The Jewish academic that could hold the key to keeping the Democrats in power

A pair of political scientists that helped Clinton get elected could come in useful again


PHILADELPHIA, PENNSYLVANIA - SEPTEMBER 01: U.S. President Joe Biden delivers a primetime speech at Independence National Historical Park September 1, 2022 in Philadelphia, Pennsylvania. President Biden spoke on “the continued battle for the Soul of the Nation.” (Photo by Alex Wong/Getty Images)

September 07, 2022 12:38

30 years ago this month, the then little-known governor of Arkansas was riding high in the opinion polls as he sought to eject George HW Bush from the White House.

Bill Clinton, then just a charismatic newcomer to the national stage, maintained his lead all the way to November, unpicking the “lock” on the presidency which had seen the Republicans win three landslide consecutive victories in the 1980s and a nearly unbroken string of wins since 1968.

But the roots of Mr Clinton’s victory had been sown three years previously with the publication of a book that shaped the way he thought.

Written by Jewish academic William Galston and fellow political scientist Elaine Kamarck, The Politics of Evasion: Democrats and the Presidency provided a short but hard-headed analysis of the Democrats' seeming inability to defeat their opponents in national elections.

Now the pair, who went on to hold senior posts in the Clinton White House, is back delivering some new hard truths for the party’s resurgent left wing.

Their timing couldn’t be better. Labor Day saw the official kick-off of the two-month campaign for the mid-term elections, with the Democrats’ wafer-thin congressional majorities remaining under threat despite a slight uptick in the party's fortunes thanks to a nicely timed drop in the price of gas.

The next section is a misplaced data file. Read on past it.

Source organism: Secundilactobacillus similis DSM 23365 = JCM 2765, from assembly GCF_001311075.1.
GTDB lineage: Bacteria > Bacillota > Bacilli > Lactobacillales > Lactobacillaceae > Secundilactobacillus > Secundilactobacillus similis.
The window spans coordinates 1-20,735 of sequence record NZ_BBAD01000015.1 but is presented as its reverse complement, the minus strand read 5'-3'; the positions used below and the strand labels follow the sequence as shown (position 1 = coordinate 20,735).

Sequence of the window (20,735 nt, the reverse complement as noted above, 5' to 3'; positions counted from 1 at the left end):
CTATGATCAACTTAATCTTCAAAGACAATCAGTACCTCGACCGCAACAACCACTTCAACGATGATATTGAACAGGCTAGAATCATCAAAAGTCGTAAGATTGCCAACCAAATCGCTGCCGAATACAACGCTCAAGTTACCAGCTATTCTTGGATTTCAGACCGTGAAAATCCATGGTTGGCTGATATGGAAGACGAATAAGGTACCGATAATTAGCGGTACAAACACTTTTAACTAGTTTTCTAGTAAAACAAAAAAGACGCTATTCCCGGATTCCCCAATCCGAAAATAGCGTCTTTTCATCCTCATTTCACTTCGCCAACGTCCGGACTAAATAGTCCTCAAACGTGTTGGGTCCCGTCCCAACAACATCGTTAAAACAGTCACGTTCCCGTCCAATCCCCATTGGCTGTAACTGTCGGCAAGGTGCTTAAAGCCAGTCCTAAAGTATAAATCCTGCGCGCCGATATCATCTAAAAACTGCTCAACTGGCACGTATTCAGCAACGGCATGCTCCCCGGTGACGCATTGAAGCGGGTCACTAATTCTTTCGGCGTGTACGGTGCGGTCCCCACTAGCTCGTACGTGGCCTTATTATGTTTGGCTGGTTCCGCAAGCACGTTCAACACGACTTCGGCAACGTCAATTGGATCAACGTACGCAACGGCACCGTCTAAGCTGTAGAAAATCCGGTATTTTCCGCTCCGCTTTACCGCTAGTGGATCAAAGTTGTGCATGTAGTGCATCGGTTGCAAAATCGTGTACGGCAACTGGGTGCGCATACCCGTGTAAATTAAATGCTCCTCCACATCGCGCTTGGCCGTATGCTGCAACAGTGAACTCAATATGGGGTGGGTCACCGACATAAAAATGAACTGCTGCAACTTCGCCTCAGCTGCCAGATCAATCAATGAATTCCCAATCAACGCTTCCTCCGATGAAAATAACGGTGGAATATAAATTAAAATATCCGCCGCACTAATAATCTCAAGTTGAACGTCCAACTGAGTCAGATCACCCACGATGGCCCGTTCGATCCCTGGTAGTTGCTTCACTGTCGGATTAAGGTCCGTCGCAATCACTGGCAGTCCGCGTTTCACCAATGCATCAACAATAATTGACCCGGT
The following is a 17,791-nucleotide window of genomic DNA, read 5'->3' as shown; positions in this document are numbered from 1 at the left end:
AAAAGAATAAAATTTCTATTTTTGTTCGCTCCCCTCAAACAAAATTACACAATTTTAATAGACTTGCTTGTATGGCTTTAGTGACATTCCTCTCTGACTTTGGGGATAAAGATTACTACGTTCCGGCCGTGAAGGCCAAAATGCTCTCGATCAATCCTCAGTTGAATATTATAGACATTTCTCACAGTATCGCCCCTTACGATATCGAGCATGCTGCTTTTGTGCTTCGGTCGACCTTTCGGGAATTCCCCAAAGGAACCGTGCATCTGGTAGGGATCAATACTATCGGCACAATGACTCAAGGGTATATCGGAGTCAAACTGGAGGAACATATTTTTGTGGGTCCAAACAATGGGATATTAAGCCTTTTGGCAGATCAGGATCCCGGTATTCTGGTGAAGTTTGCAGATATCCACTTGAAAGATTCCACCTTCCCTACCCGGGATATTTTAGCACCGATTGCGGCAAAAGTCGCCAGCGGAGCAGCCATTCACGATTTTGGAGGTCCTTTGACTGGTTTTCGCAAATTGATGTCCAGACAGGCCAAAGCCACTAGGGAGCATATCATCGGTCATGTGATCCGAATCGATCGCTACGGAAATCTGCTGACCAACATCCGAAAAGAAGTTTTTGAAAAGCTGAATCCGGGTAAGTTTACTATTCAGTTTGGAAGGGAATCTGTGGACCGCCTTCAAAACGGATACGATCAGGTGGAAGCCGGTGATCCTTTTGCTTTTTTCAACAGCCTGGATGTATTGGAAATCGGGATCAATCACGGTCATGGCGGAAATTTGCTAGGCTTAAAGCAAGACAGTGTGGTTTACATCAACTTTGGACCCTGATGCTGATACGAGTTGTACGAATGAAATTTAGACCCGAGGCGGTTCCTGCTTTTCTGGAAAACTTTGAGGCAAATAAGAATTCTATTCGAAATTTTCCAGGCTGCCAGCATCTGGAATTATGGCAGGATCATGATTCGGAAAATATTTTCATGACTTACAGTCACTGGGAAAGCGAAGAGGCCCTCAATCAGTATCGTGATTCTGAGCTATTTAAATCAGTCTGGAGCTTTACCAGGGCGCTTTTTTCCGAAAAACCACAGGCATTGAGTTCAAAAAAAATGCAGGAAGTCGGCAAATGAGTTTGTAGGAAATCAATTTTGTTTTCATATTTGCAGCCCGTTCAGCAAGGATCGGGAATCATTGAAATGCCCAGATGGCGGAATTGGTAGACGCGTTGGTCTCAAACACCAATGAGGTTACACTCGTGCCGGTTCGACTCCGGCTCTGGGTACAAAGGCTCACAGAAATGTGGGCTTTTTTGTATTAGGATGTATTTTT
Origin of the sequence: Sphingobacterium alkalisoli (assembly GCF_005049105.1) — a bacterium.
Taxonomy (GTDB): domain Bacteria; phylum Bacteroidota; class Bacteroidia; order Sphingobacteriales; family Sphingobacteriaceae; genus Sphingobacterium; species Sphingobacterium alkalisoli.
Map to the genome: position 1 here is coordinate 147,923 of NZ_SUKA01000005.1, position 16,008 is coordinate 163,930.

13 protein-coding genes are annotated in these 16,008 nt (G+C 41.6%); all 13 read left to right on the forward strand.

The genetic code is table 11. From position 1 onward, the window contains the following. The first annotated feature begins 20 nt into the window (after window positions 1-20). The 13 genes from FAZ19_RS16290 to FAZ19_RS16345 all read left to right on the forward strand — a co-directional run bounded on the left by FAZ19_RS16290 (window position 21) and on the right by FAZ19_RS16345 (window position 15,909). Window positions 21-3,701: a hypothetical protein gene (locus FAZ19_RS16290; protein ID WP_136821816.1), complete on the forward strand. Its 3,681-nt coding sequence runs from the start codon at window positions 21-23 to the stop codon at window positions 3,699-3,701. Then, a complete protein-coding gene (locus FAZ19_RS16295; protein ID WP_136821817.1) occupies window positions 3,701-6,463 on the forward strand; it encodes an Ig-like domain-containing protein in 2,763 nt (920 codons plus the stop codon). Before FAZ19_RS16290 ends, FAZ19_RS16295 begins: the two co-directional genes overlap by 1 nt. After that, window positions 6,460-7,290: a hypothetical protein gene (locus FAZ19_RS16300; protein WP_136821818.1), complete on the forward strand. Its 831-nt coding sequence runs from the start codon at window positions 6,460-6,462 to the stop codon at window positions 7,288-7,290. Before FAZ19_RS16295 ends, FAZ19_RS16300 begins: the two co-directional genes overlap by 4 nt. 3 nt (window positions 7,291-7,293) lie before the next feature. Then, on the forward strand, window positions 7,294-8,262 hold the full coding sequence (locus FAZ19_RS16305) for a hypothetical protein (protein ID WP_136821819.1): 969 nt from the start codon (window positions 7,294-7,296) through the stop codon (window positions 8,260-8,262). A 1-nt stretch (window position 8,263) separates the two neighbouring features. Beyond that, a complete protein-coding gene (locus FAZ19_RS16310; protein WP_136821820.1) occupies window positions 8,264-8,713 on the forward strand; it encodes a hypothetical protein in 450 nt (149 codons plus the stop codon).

Back in 1989 Mr Galston and Ms Kamarck surveyed the Democrats’ surveyed the Democrats’ abysmal record in presidential elections and bluntly declared: “Too many Americans have come to see the party as inattentive to their economic interests, indifferent if not hostile to their moral sentiments, and ineffective in defence of their national security.”

Too many Democrats, they continued, sought to offer excuses or deny these problems, instead falling back on a “politics of evasion” that ignored electoral realities and avoided making hard choices.

In response, Mr Clinton and the New Democrats set about radically changing the Democratic party’s policies and image so that it could appeal to those who had abandoned it and repeatedly put their faith in Republican Presidents over the previous 20 years.

Mr Galston and Ms Kamarck pull few punches in their new analysis, “The New Politics of Evasion: How Ignoring Swing Voters Could Reopen the Door for Donald Trump and Threaten American Democracy” opting instead to “administer reality therapy” to their party.

According to the pair, Inflation, Afghanistan, and the Democrats’ stance on immigration, police reform and racial history – have left the party staring down the barrel of defeat in November.

And three myths are stopping them from grasping the nettle. That “people of colour” vote as a block, economics trumps culture, and a “progressive ascendancy is emerging”.

As Galston and Kamarck convincingly show, none of these claims, peddled largely by left-wing Democrats, stands up to scrutiny. Unlike African Americans, for instance, Hispanic voters appear to be drifting away from the party: their support for its presidential candidates dropped from 71 per cent in 2012 to 66 per cent in 2016 and 59 per cent in 2020.